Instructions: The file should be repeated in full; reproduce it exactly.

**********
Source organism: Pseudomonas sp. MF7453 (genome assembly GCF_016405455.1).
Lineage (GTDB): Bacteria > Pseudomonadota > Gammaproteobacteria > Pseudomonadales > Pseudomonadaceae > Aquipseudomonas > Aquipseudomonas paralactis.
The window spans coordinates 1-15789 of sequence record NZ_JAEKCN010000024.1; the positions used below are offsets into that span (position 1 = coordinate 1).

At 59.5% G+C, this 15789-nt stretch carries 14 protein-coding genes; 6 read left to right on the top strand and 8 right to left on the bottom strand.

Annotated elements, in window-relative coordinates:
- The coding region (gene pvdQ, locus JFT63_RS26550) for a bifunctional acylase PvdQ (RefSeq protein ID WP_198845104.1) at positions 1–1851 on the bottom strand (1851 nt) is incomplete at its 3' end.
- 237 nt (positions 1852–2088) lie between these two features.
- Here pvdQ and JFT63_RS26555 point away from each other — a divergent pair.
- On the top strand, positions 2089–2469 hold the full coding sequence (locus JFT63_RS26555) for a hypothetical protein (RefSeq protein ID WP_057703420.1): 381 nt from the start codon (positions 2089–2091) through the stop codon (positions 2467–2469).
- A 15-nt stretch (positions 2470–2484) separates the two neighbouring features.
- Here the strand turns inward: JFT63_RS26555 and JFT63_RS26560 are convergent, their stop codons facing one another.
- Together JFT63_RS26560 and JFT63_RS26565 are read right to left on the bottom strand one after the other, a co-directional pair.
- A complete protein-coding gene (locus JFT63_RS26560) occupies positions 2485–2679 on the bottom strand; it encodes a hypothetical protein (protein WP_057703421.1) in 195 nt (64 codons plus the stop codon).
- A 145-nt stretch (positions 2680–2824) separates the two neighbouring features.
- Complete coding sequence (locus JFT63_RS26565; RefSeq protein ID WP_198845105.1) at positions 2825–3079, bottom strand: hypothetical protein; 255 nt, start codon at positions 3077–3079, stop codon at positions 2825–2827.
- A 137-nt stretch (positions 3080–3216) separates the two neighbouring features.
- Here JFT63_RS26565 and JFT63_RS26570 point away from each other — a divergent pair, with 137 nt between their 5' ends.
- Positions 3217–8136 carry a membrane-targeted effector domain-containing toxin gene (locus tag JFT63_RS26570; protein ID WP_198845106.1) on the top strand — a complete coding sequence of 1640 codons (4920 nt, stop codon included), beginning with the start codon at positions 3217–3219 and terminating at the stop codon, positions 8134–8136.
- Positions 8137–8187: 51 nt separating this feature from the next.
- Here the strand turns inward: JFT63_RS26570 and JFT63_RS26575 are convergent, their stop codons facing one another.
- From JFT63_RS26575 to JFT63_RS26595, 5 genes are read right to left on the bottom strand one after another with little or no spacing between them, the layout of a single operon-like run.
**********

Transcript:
Source organism: Pseudomonas sp. MF7453 (genome assembly GCF_016405455.1).
Lineage (GTDB): Bacteria > Pseudomonadota > Gammaproteobacteria > Pseudomonadales > Pseudomonadaceae > Aquipseudomonas > Aquipseudomonas paralactis.
The window spans coordinates 1-15789 of sequence record NZ_JAEKCN010000024.1; the positions used below are offsets into that span (position 1 = coordinate 1).

At 59.5% G+C, this 15789-nt stretch carries 14 protein-coding genes; 6 read left to right on the top strand and 8 right to left on the bottom strand.

Annotated elements, in window-relative coordinates:
- The coding region (gene pvdQ, locus JFT63_RS26550) for a bifunctional acylase PvdQ (RefSeq protein ID WP_198845104.1) at positions 1–1851 on the bottom strand (1851 nt) is incomplete at its 3' end.
- 237 nt (positions 1852–2088) lie between these two features.
- Here pvdQ and JFT63_RS26555 point away from each other — a divergent pair.
- On the top strand, positions 2089–2469 hold the full coding sequence (locus JFT63_RS26555) for a hypothetical protein (RefSeq protein ID WP_057703420.1): 381 nt from the start codon (positions 2089–2091) through the stop codon (positions 2467–2469).
- A 15-nt stretch (positions 2470–2484) separates the two neighbouring features.
- Here the strand turns inward: JFT63_RS26555 and JFT63_RS26560 are convergent, their stop codons facing one another.
- Together JFT63_RS26560 and JFT63_RS26565 are read right to left on the bottom strand one after the other, a co-directional pair.
- A complete protein-coding gene (locus JFT63_RS26560) occupies positions 2485–2679 on the bottom strand; it encodes a hypothetical protein (protein WP_057703421.1) in 195 nt (64 codons plus the stop codon).
- A 145-nt stretch (positions 2680–2824) separates the two neighbouring features.
- Complete coding sequence (locus JFT63_RS26565; RefSeq protein ID WP_198845105.1) at positions 2825–3079, bottom strand: hypothetical protein; 255 nt, start codon at positions 3077–3079, stop codon at positions 2825–2827.
- A 137-nt stretch (positions 3080–3216) separates the two neighbouring features.
- Here JFT63_RS26565 and JFT63_RS26570 point away from each other — a divergent pair, with 137 nt between their 5' ends.
- Positions 3217–8136 carry a membrane-targeted effector domain-containing toxin gene (locus tag JFT63_RS26570; protein ID WP_198845106.1) on the top strand — a complete coding sequence of 1640 codons (4920 nt, stop codon included), beginning with the start codon at positions 3217–3219 and terminating at the stop codon, positions 8134–8136.
- Positions 8137–8187: 51 nt separating this feature from the next.
- Here the strand turns inward: JFT63_RS26570 and JFT63_RS26575 are convergent, their stop codons facing one another.
- From JFT63_RS26575 to JFT63_RS26595, 5 genes are read right to left on the bottom strand one after another with little or no spacing between them, the layout of a single operon-like run.